Overly complex. Highly litigious. Subject to severe shortages. Critical for the long-term survival of the nursery and greenhouse industry. Got water?
It’s one of the essential needs for any nursery operation and one that needs a regional and national solution.
There is little doubt that along with land, labor and transportation, water is a key ingredient for the production and growing of plants. Without it, nurseries would be in a world of trouble. Unfortunately, water supplies are not likely to be as plentiful in the future as they were in the past.
Changes in our climate have been taking their toll on mountain snowpacks, which up to now have served as a free reservoir for water supply users. That’s a double blow because actual reservoirs are almost impossible to build due to environmental regulations and huge financial resource considerations.
Additionally, hydrologists have been discovering the connection between underground aquifers and surface water, prompting regulators to regulate them in conjunctive ways, thereby reducing the actual water supply that people had assumed, on paper, to exist previously.
The result of all these factors is that new supplies of water — previously available just for the asking — are increasingly difficult to obtain.
The Oregon Association of Nurseries has embarked on efforts toward maximizing water supplies that exist. It has formed nontraditional alliances with other user groups, including the conservation community, agriculture and municipalities. Together, we passed the first water supply development bill in the history of the state. It provides a blueprint for dealing with any water that remains unallocated, and opens up the possibility of water rights transfers.
Our direct involvement is not just after one solution, but a vigorous continuum of planning, feasibility and projects that help farms, fish and families throughout the state.
Nurseries lead by example
For many years, Oregon has been a leader on the reuse of water, and nurseries have played a key role. By knowing how to recapture, treat and reuse water, nurseries have already taken large steps to ensure they have a larger and cleaner water supply.
Even so, this approach is limited if the amount of water coming in is limited. If that’s the case, what to do? Efficiency is the obvious answer.
Nursery operations are the perfect laboratory to examine tools, identify incentives and create a pathway to afford and implement solutions. The industry has benefited from learning from one another. We have been innovators.
Candidly, the great work that association leaders promoted is starting to show its age after three decades, not only in terms of the actual infrastructure, but also in methods of efficiency and a tangled legal web that is more about environmental theology than sensible solutions.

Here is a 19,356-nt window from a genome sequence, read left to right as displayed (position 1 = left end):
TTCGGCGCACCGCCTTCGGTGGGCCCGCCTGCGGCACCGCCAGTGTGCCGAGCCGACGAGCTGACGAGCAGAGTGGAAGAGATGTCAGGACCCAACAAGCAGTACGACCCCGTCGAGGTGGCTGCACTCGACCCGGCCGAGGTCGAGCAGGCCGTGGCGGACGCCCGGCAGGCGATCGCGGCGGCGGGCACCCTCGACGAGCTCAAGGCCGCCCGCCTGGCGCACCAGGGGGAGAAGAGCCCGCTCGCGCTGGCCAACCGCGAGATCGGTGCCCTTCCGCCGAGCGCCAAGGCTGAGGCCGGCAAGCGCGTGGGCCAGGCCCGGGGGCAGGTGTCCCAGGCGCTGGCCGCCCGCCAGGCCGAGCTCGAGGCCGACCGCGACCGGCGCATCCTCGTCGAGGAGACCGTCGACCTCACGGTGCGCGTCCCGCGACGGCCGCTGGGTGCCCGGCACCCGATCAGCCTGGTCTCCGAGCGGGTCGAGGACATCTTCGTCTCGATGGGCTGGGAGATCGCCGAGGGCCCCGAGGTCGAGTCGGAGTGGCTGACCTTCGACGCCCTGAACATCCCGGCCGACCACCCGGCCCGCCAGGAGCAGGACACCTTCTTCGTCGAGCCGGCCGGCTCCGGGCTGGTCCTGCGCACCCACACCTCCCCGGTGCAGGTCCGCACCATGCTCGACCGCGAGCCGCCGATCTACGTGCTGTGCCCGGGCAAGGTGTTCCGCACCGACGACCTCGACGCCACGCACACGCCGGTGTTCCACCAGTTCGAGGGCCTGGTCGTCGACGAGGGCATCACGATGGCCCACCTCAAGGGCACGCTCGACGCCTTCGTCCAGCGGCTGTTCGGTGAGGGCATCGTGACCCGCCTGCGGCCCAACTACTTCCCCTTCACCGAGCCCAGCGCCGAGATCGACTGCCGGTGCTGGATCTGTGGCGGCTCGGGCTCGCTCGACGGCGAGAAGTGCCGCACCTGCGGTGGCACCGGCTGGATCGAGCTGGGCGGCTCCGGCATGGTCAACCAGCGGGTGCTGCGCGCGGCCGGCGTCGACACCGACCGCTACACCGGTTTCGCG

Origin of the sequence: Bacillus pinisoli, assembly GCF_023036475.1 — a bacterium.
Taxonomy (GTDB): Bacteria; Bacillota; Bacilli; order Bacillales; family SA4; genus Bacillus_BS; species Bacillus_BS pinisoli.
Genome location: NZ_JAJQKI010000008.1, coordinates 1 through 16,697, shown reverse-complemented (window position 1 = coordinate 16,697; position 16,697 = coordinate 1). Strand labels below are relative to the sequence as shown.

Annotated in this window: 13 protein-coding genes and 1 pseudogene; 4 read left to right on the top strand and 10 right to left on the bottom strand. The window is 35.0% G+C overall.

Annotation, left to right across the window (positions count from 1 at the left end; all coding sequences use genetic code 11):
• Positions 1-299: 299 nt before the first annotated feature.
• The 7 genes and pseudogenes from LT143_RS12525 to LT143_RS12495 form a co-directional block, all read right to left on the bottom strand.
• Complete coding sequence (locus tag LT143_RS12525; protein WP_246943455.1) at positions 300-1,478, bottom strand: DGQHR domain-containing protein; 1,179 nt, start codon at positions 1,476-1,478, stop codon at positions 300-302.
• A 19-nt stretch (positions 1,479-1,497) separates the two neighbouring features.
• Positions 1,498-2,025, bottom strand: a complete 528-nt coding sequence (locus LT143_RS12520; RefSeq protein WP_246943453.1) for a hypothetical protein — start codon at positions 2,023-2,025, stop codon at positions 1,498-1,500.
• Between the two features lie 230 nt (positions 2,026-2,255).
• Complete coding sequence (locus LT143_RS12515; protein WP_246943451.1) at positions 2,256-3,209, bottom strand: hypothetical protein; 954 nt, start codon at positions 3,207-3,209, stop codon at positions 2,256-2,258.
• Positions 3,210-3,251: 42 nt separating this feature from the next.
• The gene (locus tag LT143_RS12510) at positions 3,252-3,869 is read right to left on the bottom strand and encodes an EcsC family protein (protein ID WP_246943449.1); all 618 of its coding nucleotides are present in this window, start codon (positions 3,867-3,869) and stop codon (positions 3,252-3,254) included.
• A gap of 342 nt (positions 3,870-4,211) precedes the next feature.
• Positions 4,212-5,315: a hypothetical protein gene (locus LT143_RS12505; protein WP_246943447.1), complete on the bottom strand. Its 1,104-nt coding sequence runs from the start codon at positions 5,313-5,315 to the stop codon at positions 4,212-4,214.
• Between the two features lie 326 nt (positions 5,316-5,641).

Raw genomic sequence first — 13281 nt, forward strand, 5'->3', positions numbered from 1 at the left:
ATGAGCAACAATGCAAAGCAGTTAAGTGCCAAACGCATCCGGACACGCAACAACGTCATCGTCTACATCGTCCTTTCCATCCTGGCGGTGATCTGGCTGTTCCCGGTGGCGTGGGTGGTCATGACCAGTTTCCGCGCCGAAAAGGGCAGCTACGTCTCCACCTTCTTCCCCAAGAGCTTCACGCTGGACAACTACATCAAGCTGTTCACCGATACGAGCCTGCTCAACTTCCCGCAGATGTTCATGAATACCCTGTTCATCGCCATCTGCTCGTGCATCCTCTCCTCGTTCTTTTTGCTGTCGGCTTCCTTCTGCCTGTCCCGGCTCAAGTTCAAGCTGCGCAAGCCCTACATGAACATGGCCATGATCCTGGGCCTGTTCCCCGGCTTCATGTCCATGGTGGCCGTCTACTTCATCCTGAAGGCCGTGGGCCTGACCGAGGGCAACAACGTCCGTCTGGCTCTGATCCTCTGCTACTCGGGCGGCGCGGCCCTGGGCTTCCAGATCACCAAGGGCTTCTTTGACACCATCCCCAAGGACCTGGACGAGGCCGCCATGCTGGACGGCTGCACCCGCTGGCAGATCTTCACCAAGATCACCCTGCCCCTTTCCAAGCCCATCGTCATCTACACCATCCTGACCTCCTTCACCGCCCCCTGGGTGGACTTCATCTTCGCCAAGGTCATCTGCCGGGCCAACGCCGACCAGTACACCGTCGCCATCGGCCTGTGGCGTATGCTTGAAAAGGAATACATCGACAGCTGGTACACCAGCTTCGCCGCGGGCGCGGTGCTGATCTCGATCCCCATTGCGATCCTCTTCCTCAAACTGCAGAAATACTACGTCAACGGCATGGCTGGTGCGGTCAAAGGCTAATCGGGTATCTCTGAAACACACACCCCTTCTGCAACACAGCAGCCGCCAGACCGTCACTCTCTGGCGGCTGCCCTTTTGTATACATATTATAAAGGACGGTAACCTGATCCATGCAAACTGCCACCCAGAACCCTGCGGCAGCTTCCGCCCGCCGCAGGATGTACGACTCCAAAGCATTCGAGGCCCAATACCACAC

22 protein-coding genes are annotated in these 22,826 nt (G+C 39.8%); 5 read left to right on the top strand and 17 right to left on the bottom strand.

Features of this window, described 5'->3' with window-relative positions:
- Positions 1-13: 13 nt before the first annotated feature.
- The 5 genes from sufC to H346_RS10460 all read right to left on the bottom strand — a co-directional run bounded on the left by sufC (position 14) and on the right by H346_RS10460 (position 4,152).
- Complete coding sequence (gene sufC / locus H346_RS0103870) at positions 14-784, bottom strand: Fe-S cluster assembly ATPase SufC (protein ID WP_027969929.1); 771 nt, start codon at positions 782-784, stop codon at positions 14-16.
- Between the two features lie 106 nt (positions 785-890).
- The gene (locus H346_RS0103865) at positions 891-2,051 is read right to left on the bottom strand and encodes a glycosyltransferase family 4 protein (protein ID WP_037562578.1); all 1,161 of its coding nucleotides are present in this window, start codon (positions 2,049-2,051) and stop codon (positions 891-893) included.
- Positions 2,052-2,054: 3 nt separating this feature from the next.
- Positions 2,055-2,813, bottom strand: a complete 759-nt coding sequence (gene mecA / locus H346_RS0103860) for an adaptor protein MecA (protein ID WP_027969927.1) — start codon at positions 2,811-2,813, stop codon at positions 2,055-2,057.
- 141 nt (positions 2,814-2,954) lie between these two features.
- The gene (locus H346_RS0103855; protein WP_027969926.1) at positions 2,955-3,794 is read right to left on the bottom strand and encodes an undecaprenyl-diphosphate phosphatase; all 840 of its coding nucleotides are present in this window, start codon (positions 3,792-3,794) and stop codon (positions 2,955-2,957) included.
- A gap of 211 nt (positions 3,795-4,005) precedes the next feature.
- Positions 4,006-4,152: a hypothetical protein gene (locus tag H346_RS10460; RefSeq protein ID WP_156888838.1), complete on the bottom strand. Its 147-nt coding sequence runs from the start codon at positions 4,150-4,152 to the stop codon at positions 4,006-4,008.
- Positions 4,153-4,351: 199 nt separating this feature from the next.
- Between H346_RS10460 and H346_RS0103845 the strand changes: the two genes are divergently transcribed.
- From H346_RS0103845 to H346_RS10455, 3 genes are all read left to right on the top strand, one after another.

The market itself has shifted. Drought and a lack of water is slowly changing the consumer market, just as surely as they are changing what nurseries can do. There is great promise and opportunity to take this challenge and turn it into an economic and environmental benefit.
Efforts to improve water quality and eliminate runoff problems have opened up new markets where plants can provide ecosystem services as part of riparian restoration projects.
My friend and colleague Joe Whitworth serves as president of The Freshwater Trust. He’s fond of saying that the world has all the water it will ever have, right here and now. The issue is how to get water from where it is to where we need it.
I could not agree more. The glaring lack of a long-term water vision, hair-trigger lawsuits that try to disembowel agricultural practices, and a pathological aversion to funding water infrastructure will be enough to undo the meaningful gains over the last three years on the water issue. There is little doubt in my mind that this confluence of challenges could lead to an uncontrolled firestorm of controversy over the “best use” of water.
Legal fractures tend to lead to political ones. Many elected officials avoid dealing in water policy. It is not simple. It has clear winners and losers. It is often framed as “the economy versus the environment.”
The nursery industry can and must serve as the bridge between business and conservation groups. We have two things others don’t: one, the temperament to lead in a zero-sum game, and two, the plants to deploy in creating naturally-based solutions to problems.
Great opportunity ahead
The alliance built over the past three years between irrigators, municipalities, agriculture and conservation groups has produced more potential for the future of water than we have seen in decades.
They all know that a protracted war for a limited resource will poison the well for creating a plan for infrastructure development, increased conservation and efficiency, and solving challenges created by climate change and burdensome regulations.
We can and must do better for the long-term survival of the industry.